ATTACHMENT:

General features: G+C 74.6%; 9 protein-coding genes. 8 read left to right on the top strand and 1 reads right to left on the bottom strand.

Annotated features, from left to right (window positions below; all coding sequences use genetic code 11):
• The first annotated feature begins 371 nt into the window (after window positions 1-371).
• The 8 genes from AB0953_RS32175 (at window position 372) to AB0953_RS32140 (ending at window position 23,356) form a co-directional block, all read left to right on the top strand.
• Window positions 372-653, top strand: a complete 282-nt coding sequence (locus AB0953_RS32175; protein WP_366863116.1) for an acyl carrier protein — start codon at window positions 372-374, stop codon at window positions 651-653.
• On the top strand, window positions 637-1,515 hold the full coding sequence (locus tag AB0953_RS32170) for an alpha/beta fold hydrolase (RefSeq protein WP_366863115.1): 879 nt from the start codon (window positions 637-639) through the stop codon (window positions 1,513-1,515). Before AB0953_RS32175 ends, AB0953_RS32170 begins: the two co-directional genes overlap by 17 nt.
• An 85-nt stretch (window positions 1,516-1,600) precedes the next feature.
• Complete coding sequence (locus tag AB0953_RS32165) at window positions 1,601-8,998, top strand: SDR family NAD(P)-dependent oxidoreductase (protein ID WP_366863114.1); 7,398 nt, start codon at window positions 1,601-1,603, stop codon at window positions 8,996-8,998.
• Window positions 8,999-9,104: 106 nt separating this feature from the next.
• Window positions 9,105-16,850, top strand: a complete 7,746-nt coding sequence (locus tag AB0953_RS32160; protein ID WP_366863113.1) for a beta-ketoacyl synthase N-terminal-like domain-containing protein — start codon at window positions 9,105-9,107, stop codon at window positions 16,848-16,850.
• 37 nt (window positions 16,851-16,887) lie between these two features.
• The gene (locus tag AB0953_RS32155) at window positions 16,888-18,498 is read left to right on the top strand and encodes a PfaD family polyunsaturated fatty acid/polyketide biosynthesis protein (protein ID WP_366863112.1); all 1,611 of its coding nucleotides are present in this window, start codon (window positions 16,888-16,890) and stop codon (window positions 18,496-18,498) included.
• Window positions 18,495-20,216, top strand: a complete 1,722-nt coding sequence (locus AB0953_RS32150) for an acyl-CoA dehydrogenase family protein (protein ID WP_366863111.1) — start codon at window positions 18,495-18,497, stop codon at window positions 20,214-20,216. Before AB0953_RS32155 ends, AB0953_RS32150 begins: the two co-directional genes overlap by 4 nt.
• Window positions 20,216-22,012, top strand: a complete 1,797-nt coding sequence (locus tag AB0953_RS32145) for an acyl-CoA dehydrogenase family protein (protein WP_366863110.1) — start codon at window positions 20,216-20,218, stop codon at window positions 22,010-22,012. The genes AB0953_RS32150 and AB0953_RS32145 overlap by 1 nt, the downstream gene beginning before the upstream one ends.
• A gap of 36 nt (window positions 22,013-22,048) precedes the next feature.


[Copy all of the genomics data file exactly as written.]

General features: G+C 74.6%; 9 protein-coding genes. 8 read left to right on the top strand and 1 reads right to left on the bottom strand.

Annotated features, from left to right (window positions below; all coding sequences use genetic code 11):
• The first annotated feature begins 371 nt into the window (after window positions 1-371).
• The 8 genes from AB0953_RS32175 (at window position 372) to AB0953_RS32140 (ending at window position 23,356) form a co-directional block, all read left to right on the top strand.
• Window positions 372-653, top strand: a complete 282-nt coding sequence (locus AB0953_RS32175; protein WP_366863116.1) for an acyl carrier protein — start codon at window positions 372-374, stop codon at window positions 651-653.
• On the top strand, window positions 637-1,515 hold the full coding sequence (locus tag AB0953_RS32170) for an alpha/beta fold hydrolase (RefSeq protein WP_366863115.1): 879 nt from the start codon (window positions 637-639) through the stop codon (window positions 1,513-1,515). Before AB0953_RS32175 ends, AB0953_RS32170 begins: the two co-directional genes overlap by 17 nt.
• An 85-nt stretch (window positions 1,516-1,600) precedes the next feature.
• Complete coding sequence (locus tag AB0953_RS32165) at window positions 1,601-8,998, top strand: SDR family NAD(P)-dependent oxidoreductase (protein ID WP_366863114.1); 7,398 nt, start codon at window positions 1,601-1,603, stop codon at window positions 8,996-8,998.
• Window positions 8,999-9,104: 106 nt separating this feature from the next.
• Window positions 9,105-16,850, top strand: a complete 7,746-nt coding sequence (locus tag AB0953_RS32160; protein ID WP_366863113.1) for a beta-ketoacyl synthase N-terminal-like domain-containing protein — start codon at window positions 9,105-9,107, stop codon at window positions 16,848-16,850.
• 37 nt (window positions 16,851-16,887) lie between these two features.
• The gene (locus tag AB0953_RS32155) at window positions 16,888-18,498 is read left to right on the top strand and encodes a PfaD family polyunsaturated fatty acid/polyketide biosynthesis protein (protein ID WP_366863112.1); all 1,611 of its coding nucleotides are present in this window, start codon (window positions 16,888-16,890) and stop codon (window positions 18,496-18,498) included.
• Window positions 18,495-20,216, top strand: a complete 1,722-nt coding sequence (locus AB0953_RS32150) for an acyl-CoA dehydrogenase family protein (protein ID WP_366863111.1) — start codon at window positions 18,495-18,497, stop codon at window positions 20,214-20,216. Before AB0953_RS32155 ends, AB0953_RS32150 begins: the two co-directional genes overlap by 4 nt.
• Window positions 20,216-22,012, top strand: a complete 1,797-nt coding sequence (locus tag AB0953_RS32145) for an acyl-CoA dehydrogenase family protein (protein WP_366863110.1) — start codon at window positions 20,216-20,218, stop codon at window positions 22,010-22,012. The genes AB0953_RS32150 and AB0953_RS32145 overlap by 1 nt, the downstream gene beginning before the upstream one ends.
• A gap of 36 nt (window positions 22,013-22,048) precedes the next feature.